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Introduction: The Bolshoi Simulation

Watch version with music                                                                                               

Visualization of the dark matter in 1/1000 of the gigantic Bolshoi cosmological simulation, zooming in on a region centered on the dark matter halo of a very large cluster of galaxies.  Visualized by Chris Henze, NASA Ames Research Center. This visualization was narrated in the National Geographic TV special "Inside the Milky Way".  It was used with the piece "Dark Matter" in Bjork's Biophilia concert.

                The Bolshoi simulation is the most accurate cosmological simulation of the evolution of the large-scale structure of the universe yet made (“bolshoi” is the Russian word for “great” or “grand”).  The first two of a series of research papers describing Bolshoi and its implications have been accepted for publication in the Astrophysical Journal. The first data release of Bolshoi outputs, including output from Bolshoi and also the BigBolshoi or MultiDark simulation of a volume 64 times bigger than Bolshoi, has just been made publicly available to the world’s astronomers and astrophysicists.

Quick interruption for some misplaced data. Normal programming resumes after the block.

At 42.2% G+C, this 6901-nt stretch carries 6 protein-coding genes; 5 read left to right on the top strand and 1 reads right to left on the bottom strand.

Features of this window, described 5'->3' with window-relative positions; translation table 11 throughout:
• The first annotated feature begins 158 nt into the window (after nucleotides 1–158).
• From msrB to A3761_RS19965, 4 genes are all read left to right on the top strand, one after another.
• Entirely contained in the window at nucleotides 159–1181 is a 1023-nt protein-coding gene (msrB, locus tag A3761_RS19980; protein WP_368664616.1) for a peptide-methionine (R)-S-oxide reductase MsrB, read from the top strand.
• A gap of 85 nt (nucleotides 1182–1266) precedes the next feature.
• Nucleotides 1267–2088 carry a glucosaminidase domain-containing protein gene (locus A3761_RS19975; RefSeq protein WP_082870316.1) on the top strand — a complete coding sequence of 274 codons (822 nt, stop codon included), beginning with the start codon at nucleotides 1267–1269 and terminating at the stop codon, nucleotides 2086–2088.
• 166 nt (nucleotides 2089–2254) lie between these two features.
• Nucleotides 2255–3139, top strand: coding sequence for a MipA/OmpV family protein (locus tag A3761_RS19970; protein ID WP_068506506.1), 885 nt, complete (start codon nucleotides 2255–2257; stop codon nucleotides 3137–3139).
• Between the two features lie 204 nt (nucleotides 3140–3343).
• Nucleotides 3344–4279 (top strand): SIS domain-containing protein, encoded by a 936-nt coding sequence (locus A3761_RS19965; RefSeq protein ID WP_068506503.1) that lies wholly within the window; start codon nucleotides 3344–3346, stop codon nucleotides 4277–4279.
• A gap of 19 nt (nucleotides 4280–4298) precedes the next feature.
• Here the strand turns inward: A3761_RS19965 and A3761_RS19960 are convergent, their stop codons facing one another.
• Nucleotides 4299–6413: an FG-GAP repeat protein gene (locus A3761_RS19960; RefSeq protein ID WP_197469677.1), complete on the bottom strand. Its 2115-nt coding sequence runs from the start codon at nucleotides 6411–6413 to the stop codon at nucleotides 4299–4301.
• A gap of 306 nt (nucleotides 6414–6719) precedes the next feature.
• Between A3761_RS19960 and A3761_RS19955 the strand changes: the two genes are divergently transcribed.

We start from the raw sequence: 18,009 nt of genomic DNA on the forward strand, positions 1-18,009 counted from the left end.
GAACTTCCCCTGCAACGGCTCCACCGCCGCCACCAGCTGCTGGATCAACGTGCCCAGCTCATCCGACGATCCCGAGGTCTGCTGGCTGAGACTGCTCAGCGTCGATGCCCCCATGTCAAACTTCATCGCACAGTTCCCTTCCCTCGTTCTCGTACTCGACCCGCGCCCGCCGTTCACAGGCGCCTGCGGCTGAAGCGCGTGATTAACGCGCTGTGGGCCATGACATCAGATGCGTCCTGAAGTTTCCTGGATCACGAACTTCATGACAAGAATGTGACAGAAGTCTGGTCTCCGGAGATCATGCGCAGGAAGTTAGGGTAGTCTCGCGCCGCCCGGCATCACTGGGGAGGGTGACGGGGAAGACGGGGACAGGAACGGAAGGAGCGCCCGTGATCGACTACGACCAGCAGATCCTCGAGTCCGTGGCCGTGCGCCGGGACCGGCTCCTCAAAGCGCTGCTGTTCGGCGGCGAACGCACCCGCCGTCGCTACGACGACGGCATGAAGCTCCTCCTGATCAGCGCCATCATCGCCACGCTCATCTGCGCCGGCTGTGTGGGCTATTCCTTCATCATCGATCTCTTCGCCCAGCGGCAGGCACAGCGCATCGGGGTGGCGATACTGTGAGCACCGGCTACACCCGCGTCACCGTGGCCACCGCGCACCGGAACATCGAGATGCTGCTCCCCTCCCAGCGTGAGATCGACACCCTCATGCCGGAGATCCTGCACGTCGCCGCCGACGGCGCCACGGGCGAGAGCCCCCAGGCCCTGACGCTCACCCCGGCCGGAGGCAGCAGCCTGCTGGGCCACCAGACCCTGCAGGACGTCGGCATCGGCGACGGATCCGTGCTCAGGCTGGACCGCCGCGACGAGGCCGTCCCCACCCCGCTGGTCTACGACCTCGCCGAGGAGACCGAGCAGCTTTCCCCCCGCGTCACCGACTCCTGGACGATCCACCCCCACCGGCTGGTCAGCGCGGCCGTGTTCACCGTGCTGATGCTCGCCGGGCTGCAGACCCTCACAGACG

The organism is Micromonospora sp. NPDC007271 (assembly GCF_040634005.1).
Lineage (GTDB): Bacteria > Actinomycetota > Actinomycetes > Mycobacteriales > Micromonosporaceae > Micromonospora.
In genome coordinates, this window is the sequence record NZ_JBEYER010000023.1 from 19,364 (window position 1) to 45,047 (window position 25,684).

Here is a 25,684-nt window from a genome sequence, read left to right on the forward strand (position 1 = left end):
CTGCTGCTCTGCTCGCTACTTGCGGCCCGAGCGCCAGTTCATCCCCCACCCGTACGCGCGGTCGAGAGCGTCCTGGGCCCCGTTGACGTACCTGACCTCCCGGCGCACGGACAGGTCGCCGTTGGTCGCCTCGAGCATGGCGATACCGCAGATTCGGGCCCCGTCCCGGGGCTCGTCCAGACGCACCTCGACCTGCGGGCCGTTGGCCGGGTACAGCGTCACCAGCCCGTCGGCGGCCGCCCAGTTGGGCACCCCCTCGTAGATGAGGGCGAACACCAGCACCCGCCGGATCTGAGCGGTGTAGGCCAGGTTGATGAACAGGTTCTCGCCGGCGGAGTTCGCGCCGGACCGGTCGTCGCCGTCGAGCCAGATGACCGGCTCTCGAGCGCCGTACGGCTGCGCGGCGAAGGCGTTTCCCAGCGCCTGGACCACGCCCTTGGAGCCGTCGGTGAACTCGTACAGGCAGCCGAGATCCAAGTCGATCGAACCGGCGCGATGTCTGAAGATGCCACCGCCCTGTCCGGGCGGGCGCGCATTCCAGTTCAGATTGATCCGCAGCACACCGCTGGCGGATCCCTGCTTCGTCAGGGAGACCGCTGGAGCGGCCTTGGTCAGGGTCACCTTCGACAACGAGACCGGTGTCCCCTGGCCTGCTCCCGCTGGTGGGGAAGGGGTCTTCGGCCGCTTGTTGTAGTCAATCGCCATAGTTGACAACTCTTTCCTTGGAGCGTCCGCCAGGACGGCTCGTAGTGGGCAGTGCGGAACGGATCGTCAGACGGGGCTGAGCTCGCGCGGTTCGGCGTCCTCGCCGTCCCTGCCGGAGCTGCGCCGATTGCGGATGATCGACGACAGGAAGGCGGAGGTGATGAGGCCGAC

The starting point for Bolshoi was the best ground- and space-based observations, including NASA’s long-running and highly successful WMAP Explorer mission that has been mapping the light of the Big Bang in the entire sky.  One of the world's fastest supercomputers then calculated the evolution of a typical region of the universe a billion light years across. The Bolshoi simulation took 6 million cpu hours to run on the Pleiades supercomputer—recently ranked as seventh fastest of the world’s top 500 supercomputers—at NASA Ames Research Center.

            Large cosmological simulations such as the Millennium simulation are now the basis for much current research on the structure of the universe and the evolution of galaxies and clusters of galaxies.  Due to significant advances in the measurement of the cosmological parameters and in the power and speed of supercomputers and simulation codes over the past half-decade since the Millennium cosmological simulation, the Bolshoi simulation is substantially better in resolution and accuracy. The Principal Investigators of the Bolshoi project, Anatoly Klypin and Joel Primack, and their colleagues anticipate that Bolshoi will become cosmology’s new benchmark simulation for making theoretical predictions that can then be tested against data gathered by observational astronomers.  One of the first such predictions was the fraction of Milky Way type galaxies with satellite galaxies as bright as our galaxy's Large and Small Magellanic Clouds; the results were in excellent agreement with observations from the Sloan Digital Sky Survey.